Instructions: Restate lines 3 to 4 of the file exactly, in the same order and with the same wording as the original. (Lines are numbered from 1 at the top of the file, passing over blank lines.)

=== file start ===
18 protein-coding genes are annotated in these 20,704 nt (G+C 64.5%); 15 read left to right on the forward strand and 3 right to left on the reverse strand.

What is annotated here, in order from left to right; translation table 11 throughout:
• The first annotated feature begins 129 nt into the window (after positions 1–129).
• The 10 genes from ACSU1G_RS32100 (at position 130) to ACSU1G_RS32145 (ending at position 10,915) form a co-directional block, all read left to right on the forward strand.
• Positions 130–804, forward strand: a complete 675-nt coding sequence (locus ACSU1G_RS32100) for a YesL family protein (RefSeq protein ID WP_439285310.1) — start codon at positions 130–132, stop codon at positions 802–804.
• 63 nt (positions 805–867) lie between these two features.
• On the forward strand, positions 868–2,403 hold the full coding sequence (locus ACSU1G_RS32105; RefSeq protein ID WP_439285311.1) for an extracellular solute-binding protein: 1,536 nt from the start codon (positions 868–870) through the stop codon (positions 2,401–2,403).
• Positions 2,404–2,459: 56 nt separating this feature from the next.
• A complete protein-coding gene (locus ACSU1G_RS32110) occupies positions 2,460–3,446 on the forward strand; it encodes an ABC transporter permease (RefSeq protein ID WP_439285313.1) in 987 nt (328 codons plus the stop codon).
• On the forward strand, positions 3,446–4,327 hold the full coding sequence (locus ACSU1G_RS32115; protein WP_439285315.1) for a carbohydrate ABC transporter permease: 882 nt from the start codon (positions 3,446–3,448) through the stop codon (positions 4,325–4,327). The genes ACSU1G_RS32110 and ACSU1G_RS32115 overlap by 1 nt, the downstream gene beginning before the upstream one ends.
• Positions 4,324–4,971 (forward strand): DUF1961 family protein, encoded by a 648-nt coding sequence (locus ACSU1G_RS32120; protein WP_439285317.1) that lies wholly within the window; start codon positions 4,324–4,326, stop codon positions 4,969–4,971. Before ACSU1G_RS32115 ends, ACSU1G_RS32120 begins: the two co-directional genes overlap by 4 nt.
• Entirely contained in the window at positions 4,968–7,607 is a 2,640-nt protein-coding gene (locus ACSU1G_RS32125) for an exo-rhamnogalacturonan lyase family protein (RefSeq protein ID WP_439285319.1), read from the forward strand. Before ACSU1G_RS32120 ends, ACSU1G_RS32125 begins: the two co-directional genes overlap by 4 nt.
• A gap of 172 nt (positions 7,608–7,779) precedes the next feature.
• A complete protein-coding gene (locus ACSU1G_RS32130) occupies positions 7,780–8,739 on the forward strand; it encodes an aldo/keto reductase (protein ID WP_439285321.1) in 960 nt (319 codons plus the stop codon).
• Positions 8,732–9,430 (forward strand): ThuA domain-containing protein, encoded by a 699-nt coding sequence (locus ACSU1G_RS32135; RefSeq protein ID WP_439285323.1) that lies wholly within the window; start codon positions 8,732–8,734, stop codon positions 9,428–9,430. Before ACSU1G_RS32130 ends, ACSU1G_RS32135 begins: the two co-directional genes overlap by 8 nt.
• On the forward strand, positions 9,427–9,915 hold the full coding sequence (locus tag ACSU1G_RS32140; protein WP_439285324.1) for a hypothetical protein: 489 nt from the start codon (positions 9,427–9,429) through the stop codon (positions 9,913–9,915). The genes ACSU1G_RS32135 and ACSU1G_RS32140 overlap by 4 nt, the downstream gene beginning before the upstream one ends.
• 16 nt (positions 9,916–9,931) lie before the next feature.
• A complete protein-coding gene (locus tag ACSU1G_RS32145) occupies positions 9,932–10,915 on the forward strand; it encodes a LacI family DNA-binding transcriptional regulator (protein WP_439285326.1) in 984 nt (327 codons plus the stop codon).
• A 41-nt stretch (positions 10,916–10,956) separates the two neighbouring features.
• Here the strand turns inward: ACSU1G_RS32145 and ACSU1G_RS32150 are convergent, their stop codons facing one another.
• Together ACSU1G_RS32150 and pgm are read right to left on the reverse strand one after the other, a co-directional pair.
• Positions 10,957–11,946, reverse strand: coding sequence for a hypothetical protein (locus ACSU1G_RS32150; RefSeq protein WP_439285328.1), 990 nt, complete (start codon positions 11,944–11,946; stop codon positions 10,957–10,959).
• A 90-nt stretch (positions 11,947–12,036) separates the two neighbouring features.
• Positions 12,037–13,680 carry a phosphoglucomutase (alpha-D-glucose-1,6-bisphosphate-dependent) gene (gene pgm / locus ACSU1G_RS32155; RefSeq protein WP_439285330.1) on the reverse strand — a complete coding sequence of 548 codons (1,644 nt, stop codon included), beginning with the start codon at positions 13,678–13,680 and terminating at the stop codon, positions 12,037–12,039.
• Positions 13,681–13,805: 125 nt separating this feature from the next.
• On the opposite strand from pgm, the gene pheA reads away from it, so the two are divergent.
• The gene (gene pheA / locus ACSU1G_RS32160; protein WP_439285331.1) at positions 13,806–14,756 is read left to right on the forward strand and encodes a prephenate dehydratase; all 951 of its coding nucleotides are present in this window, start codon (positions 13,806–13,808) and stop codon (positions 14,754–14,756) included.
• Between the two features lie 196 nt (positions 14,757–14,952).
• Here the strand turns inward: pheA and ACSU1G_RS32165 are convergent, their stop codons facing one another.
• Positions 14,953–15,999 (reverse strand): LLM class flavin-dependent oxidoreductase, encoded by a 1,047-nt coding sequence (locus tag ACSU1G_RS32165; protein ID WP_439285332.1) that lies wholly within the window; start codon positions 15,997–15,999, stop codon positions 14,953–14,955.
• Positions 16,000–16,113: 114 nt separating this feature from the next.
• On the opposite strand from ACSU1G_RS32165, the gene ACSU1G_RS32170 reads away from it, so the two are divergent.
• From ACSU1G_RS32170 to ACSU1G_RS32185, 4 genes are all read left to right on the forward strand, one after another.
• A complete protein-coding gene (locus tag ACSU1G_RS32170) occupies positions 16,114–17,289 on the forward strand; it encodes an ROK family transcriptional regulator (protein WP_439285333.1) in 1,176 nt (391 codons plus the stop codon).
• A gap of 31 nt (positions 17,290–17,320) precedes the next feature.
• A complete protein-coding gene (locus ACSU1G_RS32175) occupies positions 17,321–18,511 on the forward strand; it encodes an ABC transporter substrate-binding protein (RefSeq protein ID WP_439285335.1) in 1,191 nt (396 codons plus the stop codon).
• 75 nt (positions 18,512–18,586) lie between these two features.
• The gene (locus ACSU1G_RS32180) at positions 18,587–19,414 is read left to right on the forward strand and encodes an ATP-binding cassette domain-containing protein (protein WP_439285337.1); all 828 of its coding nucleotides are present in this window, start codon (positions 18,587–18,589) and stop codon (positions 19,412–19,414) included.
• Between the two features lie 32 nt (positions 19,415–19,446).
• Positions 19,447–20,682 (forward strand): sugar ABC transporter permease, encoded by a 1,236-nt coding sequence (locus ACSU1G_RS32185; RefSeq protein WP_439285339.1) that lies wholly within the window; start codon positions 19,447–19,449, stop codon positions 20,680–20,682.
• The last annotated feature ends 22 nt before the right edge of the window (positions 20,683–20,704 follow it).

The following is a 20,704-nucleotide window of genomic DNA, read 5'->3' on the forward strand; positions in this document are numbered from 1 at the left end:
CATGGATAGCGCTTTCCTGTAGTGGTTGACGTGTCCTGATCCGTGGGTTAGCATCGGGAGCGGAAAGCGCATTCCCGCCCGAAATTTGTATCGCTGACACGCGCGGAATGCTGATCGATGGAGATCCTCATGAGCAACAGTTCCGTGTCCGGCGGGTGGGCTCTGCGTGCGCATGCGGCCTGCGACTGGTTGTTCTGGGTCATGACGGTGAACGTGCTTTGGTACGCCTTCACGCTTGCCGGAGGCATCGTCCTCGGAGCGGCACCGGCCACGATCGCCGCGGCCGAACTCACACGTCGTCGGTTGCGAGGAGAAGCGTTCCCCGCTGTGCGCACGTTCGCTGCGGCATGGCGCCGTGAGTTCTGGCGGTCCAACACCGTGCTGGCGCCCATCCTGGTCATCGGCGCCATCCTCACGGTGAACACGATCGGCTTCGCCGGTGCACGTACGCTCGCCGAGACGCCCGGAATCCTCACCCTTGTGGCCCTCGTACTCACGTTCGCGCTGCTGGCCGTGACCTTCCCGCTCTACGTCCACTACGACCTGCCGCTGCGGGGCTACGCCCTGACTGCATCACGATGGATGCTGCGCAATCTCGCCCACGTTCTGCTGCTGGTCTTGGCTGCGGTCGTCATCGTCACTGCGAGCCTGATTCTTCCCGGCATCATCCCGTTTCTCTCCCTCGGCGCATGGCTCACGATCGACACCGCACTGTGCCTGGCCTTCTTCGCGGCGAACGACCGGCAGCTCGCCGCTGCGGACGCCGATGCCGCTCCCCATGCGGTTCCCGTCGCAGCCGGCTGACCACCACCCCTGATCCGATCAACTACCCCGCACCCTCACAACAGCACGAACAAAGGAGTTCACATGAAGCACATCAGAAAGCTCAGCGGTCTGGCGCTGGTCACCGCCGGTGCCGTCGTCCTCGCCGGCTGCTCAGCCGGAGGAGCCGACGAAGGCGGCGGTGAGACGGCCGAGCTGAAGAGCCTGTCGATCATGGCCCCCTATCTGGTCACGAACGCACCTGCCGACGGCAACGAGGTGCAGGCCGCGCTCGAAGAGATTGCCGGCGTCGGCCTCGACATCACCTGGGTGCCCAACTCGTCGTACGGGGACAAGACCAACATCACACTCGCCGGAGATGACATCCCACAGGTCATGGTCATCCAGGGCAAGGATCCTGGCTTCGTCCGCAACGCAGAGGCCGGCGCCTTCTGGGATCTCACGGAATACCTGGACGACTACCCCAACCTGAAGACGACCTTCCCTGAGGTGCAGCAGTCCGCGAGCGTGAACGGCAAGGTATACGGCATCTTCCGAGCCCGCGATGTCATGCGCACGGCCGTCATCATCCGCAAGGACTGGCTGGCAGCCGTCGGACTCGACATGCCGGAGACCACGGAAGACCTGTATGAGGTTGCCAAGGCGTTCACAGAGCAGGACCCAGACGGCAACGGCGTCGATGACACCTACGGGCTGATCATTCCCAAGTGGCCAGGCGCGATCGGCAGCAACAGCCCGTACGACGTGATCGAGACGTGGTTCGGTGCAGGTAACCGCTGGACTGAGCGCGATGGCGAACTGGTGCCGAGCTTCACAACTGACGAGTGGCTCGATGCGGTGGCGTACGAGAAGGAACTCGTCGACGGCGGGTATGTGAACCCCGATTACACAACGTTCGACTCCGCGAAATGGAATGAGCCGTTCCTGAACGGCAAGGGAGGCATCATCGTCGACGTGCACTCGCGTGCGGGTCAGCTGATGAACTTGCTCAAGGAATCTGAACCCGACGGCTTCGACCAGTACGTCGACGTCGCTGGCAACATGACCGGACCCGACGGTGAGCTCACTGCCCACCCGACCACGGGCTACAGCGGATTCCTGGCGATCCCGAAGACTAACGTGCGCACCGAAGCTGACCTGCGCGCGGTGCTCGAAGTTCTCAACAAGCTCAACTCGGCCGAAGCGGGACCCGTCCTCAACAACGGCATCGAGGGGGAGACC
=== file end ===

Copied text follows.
• The first annotated feature begins 129 nt into the window (after positions 1–129).
• The 10 genes from ACSU1G_RS32100 (at position 130) to ACSU1G_RS32145 (ending at position 10,915) form a co-directional block, all read left to right on the forward strand.